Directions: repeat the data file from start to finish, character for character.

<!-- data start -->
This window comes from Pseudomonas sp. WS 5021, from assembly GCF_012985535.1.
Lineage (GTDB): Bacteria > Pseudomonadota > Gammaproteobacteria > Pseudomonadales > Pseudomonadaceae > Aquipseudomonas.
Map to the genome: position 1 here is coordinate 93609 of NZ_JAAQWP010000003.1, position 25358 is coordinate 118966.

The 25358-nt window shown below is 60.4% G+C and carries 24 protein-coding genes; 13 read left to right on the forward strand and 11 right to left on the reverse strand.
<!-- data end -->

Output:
This window comes from Pseudomonas sp. WS 5021, from assembly GCF_012985535.1.
Lineage (GTDB): Bacteria > Pseudomonadota > Gammaproteobacteria > Pseudomonadales > Pseudomonadaceae > Aquipseudomonas.
Map to the genome: position 1 here is coordinate 93609 of NZ_JAAQWP010000003.1, position 25358 is coordinate 118966.

The 25358-nt window shown below is 60.4% G+C and carries 24 protein-coding genes; 13 read left to right on the forward strand and 11 right to left on the reverse strand.